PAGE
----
• 27 September 2017
  • From the section Business

U.S. President Donald Trump (C) speaks during a meeting with members of the House Ways and Means Committee as committee chairman Rep. Kevin Brady (R-TX) (R) and ranking member Rep. Richard Neal (D-MA) (L) listen September 26, 2017 at the Roosevelt Room of the White House in Washington, DC. President Trump met with members of the committee to discuss tax reform.Image copyright
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Top Republicans have been meeting for months to thrash out a plan to overhaul the US tax code

US President Donald Trump will call for major tax cuts for business in a speech later, as a longstanding Republican effort to overhaul the US tax code takes centre stage.

Top Republicans released a framework for the tax overhaul earlier.

They are looking for a policy win, after repeated failure to reform the US healthcare system.

Among the planned changes is a cut in the corporation tax rate from 35% to 20%.

US Treasury Secretary Steven Mnuchin described the document released on Wednesday as a template that Congress will use to craft legislation.

In addition to the corporate tax cut, the negotiators said they have agreed to change the tax on overseas profits and create a top 25% rate for small businesses and firms organised as “pass-through entities” such as limited liability corporations.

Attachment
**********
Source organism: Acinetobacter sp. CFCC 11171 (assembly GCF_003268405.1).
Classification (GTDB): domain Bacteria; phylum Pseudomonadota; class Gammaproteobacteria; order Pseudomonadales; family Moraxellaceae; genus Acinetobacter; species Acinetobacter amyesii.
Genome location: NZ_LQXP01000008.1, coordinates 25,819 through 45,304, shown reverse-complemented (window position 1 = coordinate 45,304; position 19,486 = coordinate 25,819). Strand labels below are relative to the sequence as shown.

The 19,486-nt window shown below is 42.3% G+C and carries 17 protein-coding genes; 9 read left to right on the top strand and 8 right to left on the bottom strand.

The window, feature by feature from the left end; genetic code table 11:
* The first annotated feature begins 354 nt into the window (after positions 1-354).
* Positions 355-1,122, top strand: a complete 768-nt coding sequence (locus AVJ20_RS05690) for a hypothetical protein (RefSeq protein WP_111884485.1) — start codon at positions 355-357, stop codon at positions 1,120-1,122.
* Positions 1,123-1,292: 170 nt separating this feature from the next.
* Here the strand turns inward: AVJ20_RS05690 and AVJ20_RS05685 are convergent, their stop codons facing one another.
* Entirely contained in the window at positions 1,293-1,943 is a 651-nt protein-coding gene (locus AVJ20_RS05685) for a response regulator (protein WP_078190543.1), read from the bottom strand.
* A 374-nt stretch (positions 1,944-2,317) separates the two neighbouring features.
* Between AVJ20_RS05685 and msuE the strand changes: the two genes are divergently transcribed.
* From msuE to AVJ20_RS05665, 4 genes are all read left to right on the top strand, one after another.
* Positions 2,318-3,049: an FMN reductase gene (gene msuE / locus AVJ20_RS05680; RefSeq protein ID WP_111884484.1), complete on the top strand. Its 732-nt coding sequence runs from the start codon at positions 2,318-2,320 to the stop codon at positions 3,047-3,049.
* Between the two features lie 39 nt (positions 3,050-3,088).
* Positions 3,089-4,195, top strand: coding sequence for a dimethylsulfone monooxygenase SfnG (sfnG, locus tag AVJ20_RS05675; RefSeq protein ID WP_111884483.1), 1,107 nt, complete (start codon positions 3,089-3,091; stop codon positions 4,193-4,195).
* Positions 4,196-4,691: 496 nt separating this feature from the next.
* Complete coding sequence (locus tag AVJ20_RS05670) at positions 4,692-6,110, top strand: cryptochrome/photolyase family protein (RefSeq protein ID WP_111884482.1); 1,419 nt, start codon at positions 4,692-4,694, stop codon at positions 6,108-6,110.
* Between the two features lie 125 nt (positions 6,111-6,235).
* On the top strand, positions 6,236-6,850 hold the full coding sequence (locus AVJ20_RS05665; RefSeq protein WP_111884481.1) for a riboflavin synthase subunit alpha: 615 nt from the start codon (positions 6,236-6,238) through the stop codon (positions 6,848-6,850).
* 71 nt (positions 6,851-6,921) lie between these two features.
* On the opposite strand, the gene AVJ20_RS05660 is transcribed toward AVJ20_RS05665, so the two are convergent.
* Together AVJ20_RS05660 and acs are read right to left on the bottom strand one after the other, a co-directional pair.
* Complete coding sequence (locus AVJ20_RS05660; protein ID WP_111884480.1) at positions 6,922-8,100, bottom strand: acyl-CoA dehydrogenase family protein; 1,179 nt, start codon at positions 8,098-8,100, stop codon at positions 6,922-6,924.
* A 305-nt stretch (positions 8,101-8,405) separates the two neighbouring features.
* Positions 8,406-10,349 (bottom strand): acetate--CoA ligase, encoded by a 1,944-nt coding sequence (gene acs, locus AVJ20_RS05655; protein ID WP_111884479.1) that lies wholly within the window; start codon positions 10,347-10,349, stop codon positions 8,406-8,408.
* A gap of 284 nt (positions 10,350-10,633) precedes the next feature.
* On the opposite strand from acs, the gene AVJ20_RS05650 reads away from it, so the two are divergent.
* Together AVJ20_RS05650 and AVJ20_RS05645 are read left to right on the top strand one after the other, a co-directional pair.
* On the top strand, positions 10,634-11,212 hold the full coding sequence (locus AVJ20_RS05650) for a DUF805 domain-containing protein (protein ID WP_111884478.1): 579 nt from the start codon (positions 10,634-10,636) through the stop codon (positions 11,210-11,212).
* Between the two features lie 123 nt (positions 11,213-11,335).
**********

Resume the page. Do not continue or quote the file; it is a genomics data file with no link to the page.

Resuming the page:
For families, negotiators plan to nearly double the amount individuals and families can deduct, increase the tax credit for children and introduce a new tax credit for dependents who are not children, such as the elderly or disabled. They will also eliminate a tax on inheritance.

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US tax reform: Tough task for Trump

The Trump administration had earlier pledged to achieve tax reform before the end of August.

A so-called “Big Six” team of negotiators have spent months meeting to thrash out a framework, with the aim of simplifying the code and cutting rates, especially for businesses.

But it has been tough to reach agreement on even the broad goals released on Wednesday, many of which are familiar from earlier proposals.

Democrats oppose cuts for the wealthy and some conservatives are worried that cuts will add to the deficit.

Many key details still need to be worked out.

For example, lawmakers want to slim the number of tax brackets to three – with filers charged at a 12%, 25% or 35% rate – but what incomes would qualify for each rate remains to be seen.

Currently, the bottom rate is 10% and the top rate is close to 40%.

White House officials rejected the idea that the plan would increase the tax burden on lower income families, citing the increased amount households will be able to deduct.

They also said that the framework leaves Congress the flexibility to maintain a fourth, higher rate on the wealthiest households.

Lawmakers are also grappling with how to pay for the tax cuts.

The Trump administration maintains that closing loopholes will help offset revenue loss, but the plan does not specify what benefits will be eliminated.

Lawmakers plan to preserve tax incentives for homeownership, retirement, education, as well as research and development. White House officials said they intend to erase deductions for state and local taxes, among others.

They also say the reform will spur growth, helping to cover the cost.

Economists say it will not be enough to close the gap and expect the plan to add to the US debt, which has already passed $20 trillion.

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